“Nancy Pelosi sent a relative to Canada to meet with me. My wife and I had dinner with the relative and my wife said that I shouldn’t touch any business with Pelosi, her family, or any of their firms,” he said. “They tried everything to get D.E.A.F. and when they couldn’t, they attacked its authenticity and me personally, ” The Wizard said has he recounted the event while tempering the sound of annoyance in his voice.
Although The Wizard won’t disclose exact details about the how and when of D.E.A.F.’s development and what he calls its “secret sauce,” he swears by its ability to protect any cell phone from hackers and the prying eyes of governments and political operatives, especially when a person is on a call. (Part-way through the cell phone portion of this interview, our call dropped three times). He says D.E.A.F. has military applications but won’t go any further on the how.
Other intelligence sources not only corroborate D.E.A.F.’s existence, they say that it does what cyber technology pros say is impossible. It detects when a phone has been hacked and someone is listening and it drops the call immediately.
D.E.A.F. received its first nod of credibility when Flynn mentioned it in an early 2017 email to U.S. Army Ret. Gen. Paul Vallely.
“It is an excellent technology, and the type of niche security capabilities we need going forward, especially for our high-value people and for other assets who we are trying to protect,” Flynn said.
The owner of a private security firm who protected several presidents during his tenure as a Secret Service agent explains why D.E.A.F. is different than anything else on the market.
“It’s not based on any cryptography or algorithms. It’s a totally different, unique and proprietary hard- and software system that serves more as a highly evolved cloaking device than it does an encryption system, the intel source said.
He goes on to explain further.
“I like to use the analogy of hiding a drop of water in the ocean. D.E.A.F. obfuscates data and voice transmissions. If you can envision a transmission of information, everything is comprised of ones and zeros. D.E.A.F. conceals information within information,” he said. “It also works at quantum speed levels, which makes information virtually impossible to capture, and even if someone was able to capture it, it would be virtually impossible to decipher.”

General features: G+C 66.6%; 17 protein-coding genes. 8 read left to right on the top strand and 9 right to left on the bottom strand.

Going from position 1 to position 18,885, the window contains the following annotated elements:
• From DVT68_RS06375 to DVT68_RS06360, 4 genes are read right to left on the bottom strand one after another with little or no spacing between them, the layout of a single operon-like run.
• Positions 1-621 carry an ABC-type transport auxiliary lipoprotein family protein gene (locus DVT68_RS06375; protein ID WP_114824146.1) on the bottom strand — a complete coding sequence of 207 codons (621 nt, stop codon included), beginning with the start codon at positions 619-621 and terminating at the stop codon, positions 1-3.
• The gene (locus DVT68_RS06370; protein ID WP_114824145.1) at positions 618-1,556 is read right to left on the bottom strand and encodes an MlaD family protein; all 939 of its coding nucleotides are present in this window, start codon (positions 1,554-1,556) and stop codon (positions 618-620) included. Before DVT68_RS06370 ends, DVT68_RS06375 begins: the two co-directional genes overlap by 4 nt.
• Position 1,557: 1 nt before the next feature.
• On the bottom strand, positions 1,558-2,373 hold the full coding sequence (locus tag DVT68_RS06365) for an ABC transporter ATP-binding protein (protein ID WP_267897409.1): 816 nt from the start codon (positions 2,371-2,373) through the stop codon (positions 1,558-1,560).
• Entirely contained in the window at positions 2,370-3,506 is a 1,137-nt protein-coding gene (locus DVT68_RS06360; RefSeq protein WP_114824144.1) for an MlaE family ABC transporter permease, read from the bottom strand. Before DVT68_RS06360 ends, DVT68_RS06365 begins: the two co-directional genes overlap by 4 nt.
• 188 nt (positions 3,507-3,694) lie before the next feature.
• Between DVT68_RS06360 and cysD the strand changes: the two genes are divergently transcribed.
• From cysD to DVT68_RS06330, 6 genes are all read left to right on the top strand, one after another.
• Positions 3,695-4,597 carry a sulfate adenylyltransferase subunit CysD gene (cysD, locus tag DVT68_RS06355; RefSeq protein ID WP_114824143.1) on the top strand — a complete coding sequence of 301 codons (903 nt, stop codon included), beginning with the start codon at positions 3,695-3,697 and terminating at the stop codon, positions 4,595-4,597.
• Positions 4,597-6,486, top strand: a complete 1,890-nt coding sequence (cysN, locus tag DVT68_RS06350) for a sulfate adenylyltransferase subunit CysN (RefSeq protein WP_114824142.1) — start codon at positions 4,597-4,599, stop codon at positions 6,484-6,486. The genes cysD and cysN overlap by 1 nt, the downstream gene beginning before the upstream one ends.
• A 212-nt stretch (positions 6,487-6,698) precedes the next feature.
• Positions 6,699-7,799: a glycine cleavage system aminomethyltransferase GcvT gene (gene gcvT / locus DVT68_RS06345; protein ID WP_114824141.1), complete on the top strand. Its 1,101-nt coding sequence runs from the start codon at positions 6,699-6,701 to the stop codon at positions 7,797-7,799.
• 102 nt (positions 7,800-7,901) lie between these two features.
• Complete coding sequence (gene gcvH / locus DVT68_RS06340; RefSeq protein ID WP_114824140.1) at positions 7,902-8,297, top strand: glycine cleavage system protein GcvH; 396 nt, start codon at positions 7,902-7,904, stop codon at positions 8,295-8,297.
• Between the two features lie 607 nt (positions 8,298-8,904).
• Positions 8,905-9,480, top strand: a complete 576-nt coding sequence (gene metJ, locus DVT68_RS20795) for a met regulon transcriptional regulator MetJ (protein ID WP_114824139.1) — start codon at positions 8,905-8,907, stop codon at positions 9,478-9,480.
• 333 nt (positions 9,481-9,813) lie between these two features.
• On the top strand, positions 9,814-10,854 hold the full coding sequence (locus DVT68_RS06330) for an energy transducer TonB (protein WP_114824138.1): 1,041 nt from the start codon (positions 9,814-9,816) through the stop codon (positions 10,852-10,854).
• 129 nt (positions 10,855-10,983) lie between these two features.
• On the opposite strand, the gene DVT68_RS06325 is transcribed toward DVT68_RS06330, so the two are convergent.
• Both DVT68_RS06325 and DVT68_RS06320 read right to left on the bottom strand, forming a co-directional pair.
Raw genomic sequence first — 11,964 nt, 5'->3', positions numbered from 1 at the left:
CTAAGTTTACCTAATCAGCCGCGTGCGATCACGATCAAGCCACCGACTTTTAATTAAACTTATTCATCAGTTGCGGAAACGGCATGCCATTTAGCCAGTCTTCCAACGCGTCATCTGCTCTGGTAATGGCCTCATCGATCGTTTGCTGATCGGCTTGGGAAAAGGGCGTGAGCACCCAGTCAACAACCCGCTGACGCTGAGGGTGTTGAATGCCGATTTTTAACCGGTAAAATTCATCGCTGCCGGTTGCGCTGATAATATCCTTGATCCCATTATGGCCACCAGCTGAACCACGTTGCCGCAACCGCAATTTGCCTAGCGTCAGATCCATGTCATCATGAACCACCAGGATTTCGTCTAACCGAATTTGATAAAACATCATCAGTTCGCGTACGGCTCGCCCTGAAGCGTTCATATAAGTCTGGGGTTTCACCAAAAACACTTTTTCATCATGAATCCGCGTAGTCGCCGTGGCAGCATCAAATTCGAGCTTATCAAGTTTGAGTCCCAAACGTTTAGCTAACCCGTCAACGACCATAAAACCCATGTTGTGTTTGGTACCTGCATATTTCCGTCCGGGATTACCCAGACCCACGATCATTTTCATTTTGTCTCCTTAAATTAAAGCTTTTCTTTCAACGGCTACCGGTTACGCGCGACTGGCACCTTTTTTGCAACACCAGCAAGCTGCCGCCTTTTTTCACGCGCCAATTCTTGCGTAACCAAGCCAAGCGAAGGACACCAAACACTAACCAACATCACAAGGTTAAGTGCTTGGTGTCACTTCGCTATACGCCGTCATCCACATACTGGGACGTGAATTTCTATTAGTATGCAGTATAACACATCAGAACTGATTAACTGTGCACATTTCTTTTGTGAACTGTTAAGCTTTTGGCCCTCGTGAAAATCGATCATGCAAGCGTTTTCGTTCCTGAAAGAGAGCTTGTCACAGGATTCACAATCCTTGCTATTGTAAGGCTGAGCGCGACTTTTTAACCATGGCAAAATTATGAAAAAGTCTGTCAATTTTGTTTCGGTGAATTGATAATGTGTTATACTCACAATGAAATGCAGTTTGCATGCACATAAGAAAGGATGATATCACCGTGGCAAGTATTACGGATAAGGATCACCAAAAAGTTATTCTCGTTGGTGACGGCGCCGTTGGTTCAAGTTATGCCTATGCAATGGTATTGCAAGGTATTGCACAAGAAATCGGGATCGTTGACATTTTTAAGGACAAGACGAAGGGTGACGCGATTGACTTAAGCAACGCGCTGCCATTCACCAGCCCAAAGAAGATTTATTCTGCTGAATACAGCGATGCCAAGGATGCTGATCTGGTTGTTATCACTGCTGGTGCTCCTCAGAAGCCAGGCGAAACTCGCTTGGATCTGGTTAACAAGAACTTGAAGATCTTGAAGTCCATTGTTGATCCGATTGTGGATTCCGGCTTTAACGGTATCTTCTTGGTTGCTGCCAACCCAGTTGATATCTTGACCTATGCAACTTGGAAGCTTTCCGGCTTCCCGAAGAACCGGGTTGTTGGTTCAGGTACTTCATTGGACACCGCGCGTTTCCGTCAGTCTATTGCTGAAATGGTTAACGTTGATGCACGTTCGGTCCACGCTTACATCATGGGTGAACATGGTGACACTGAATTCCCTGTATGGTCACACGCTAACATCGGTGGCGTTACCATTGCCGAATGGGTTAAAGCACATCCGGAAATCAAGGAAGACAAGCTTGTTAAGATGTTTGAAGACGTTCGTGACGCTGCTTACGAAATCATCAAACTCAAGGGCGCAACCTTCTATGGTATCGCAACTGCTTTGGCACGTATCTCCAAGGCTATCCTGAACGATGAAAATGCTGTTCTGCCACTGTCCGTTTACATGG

He went on to say that D.E.A.F.’s owners hired top-level hackers to test the system, but none have been able to penetrate it.
Although he can’t speak much about his days in China, The Wizard said he sometimes misses the people and the culture but ultimately, he doesn’t trust their business practices.
“There has been a covert war going on behind the scenes between the U.S. and her enemies who have been trying to get their hands on D.E.A.F.,” The Wizard said.
He paused as he recalled an event in early 2017 when he met a Chinese businessman who he said he later reported to U.S. federal authorities for allegedly attempting to steal information about DEAF. The man turned out to be ex-CIA officer Jerry Chun Shing Lee, who recently pleaded guilty in federal court to spying for China.
The Wizard leaned in close and peered through the video camera as he recounted details of another headline-grabbing mystery he said is tied to D.E.A.F.
“Do you remember that plane, the MH-370 that went missing a few years back? Well, the kids on the plane tried to steal a vital component of what would later become D.E.A.F. but they were offloaded at Diego Garcia,” he said. Then, as if it was nothing, he went back to chatting about the auditions for his latest role as Santa for a jewelry commercial. (MH-370 went missing in March, 2014 while carrying 239 passengers from Kuala Lumpur Airport to Beijing).